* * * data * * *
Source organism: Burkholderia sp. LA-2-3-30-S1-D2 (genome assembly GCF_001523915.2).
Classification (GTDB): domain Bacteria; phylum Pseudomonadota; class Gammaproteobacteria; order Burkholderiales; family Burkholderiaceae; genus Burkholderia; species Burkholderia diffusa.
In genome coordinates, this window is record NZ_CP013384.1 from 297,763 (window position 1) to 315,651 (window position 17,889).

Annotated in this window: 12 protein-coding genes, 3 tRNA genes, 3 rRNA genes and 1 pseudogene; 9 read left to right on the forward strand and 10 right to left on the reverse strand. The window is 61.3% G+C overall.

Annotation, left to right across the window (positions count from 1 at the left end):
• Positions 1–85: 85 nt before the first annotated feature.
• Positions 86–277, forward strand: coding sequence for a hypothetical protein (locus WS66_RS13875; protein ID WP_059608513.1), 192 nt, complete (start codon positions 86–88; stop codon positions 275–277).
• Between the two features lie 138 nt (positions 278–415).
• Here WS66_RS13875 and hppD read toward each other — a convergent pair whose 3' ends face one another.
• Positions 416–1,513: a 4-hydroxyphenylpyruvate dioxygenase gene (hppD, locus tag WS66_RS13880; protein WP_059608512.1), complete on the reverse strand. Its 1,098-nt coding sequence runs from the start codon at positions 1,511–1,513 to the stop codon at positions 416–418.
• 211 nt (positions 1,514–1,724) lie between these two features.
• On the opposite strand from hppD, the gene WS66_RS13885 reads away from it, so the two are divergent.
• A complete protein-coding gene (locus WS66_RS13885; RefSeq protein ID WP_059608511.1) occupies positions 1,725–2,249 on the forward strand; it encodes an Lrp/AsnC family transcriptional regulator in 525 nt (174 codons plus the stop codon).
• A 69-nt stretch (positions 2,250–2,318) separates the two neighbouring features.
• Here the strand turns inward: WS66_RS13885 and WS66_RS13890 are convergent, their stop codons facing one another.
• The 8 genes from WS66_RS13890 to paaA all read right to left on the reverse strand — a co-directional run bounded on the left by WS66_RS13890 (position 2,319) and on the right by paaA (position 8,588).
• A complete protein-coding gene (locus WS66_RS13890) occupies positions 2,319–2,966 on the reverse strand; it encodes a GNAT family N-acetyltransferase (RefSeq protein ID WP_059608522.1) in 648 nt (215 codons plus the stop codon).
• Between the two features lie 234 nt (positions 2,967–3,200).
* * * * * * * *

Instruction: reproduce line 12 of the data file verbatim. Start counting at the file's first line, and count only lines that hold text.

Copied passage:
• On the opposite strand from hppD, the gene WS66_RS13885 reads away from it, so the two are divergent.